Yesterday morning I set off to my local (and awesome!) Tech Shop for a bit of recreational leather working. After a bit of frustration with the laser cutter, I finally had things all ready for my latest custom order, a field bag with everyones favorite quadra-winged raptor, Microraptor zhaoianus.
Specific tooling designs call for scribbles and notes. I prefer to do mine in as obnixous color as I can find.
I decided I wanted to keep the cracks in the slab as part of the design. This can be accomplished with tooling, but also picking a piece of leather that has some natural marks and scars.
The pale lines visible at this stage will take up dye differently than the other parts.
Then there’s the not so subtle approach where you just beat the texture into the leather with a pointy metal stick.
Once that is done, its off to adding depth and texture. Most people call this stage ‘beveling’. I call it the ugly stage. But it’s necessary, because in the final dyeing steps, those little checkerboard textures get filled with a deep stain, adding another layer of depth to the tooling.
Part of what makes these dinos so fascinating are how well the feather imprints get preserved. Grain size of the sediment that buried it millions of years ago is one factor that allows for this incredible preservation. I wanted to carry that into this design, but really was at a bit of a loss for how to do it. In the end, I grabbed some 80 grit sandpaper and a 4 lb deadblow mallet. The little pock marks in the image below are the result. It feels really cool, too. It actually feels a bit like limestone. I’m thinking it will look really great when the stain gets into those little divots.
At last, it was time to clean up the epic mess I made and go home.
(it’s not ALL my mess. Only about 7/8th of it…)
I still have a bit of the uglies to beat out of it, and the areas that I want super detail in still have some work that needs doing. A lot of the detail for the bones will be taken from the Hwang et al 2002 paper. And the feathers- I can’t wait to see how those will turn out. I have a feeling there are some really good images to work from for those.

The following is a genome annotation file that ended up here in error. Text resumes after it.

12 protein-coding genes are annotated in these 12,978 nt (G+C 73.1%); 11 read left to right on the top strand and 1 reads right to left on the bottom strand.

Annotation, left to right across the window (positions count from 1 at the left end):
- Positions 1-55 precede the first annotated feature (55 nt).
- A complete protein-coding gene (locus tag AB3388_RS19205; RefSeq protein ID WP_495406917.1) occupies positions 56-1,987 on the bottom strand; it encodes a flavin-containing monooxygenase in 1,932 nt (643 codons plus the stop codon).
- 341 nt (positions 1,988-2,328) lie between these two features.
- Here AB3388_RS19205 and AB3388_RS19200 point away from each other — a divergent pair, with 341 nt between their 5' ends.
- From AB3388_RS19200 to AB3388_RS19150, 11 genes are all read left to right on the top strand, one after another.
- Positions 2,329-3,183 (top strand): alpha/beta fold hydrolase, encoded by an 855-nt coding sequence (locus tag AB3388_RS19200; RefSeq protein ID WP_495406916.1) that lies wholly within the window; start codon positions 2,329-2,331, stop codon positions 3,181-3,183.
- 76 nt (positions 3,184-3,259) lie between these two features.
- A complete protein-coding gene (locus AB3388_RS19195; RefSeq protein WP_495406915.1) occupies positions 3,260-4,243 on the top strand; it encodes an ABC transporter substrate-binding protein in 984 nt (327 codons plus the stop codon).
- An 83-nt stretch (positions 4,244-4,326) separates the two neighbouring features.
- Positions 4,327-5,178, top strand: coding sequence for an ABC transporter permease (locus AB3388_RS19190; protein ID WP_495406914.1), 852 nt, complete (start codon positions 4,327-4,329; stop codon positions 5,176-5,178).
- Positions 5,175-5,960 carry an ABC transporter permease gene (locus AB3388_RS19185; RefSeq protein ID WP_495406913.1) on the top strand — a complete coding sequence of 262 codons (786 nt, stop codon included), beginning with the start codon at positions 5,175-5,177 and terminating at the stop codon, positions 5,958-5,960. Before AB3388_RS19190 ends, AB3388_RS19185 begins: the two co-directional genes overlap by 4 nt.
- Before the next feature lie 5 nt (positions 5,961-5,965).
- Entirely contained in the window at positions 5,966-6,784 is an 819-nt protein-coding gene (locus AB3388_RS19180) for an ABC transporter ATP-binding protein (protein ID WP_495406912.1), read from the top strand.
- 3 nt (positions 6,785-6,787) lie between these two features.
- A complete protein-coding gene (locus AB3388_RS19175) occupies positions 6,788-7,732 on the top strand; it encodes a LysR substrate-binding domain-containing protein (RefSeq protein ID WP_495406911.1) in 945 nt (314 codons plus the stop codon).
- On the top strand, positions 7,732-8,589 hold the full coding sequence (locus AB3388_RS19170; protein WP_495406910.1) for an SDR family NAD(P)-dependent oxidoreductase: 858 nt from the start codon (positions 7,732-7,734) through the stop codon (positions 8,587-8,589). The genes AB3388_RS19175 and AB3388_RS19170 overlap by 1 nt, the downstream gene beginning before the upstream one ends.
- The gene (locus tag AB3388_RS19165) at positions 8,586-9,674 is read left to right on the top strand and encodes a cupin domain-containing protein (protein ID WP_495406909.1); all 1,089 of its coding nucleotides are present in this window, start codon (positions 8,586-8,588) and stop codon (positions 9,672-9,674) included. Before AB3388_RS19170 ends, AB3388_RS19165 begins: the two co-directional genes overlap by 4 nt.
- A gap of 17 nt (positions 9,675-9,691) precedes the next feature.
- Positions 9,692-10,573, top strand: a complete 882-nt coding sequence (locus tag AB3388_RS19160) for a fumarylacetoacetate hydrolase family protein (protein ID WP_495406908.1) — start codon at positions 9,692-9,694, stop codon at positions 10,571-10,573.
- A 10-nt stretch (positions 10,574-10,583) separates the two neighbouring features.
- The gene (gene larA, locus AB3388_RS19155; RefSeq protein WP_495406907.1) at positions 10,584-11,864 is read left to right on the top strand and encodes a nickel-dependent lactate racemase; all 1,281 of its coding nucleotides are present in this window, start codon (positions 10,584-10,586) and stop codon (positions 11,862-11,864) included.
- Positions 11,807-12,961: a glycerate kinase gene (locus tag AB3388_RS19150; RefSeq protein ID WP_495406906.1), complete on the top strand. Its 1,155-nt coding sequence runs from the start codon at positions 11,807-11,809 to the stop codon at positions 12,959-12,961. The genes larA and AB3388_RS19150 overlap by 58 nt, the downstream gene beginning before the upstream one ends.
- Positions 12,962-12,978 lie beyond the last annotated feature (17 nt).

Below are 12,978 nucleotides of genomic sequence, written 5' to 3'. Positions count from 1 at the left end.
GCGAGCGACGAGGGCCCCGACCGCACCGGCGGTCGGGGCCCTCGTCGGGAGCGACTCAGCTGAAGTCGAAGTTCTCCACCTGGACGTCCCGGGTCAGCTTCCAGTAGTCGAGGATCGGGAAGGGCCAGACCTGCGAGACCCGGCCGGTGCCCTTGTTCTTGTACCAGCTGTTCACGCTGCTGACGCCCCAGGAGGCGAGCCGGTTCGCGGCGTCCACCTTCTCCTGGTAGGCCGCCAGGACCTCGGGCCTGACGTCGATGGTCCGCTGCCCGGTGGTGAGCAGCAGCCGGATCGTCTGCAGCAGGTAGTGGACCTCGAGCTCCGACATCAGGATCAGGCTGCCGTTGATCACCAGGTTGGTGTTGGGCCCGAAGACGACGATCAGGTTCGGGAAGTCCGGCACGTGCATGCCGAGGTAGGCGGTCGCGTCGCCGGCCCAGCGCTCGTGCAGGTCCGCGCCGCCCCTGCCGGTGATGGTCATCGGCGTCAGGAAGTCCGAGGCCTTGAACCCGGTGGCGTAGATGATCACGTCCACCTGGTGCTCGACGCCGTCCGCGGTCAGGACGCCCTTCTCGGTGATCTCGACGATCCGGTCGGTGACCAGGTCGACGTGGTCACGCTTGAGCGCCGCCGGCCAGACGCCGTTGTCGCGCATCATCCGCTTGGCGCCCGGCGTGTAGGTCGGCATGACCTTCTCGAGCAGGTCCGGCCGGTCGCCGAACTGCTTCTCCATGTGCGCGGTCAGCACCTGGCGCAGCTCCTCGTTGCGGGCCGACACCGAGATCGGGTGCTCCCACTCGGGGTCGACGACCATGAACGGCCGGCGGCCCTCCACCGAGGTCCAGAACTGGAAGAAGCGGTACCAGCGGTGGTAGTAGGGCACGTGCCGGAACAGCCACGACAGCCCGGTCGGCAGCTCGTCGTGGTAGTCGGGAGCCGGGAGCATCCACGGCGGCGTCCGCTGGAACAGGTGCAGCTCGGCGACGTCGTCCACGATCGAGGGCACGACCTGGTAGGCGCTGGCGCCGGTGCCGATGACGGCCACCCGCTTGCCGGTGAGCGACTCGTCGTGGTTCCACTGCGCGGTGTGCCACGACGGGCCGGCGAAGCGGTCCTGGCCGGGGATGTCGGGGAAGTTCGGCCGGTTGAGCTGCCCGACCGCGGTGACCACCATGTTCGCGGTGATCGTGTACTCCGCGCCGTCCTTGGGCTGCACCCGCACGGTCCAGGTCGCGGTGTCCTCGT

For the record, I don’t really know what’s going on with that toe…
Yeah, I know- no witty title, no silly monologue. So sue me. Errr, wait- I was kidding, I swear!!!
Deep in the recesses of memory come thoughts and memories of myself as a younger and more carefree soul. Ah, for those days! Before I had seen all that I have seen. Alas, through all those years a handful of fellow travelers have joined their paths to mine, and forever we are linked- come what may!
And holy crap let me tell you, the RELIEF that comes from marrying them off! I may finally start to sleep again.
So I made a very pretty photo album to bribe my newest chosen family member into the fold, begging her to please PLEASE marry my dear friend.
So, basing the design off of the amazingly talented Sergei, I grabbed my shiny and HOLY OMG spendy new bevelers and started on the design.
As always, I bevel out the most prominent parts of the design. Except with the Kazakh Baroque style, this changes frequently due to the HOLY CRAP complexity of the design.
One of the things I really love about this design style is the amazing depth it brings. The top image is after all the beveling is complete. The lower image is how it looks once you’ve beaten it with a few strategically undercut bevels.
More photos to come later. This was a great project, and the bride and groom loved it- she even ordered a matching iPad case for him for Christmas. Photos of that to come soon, too!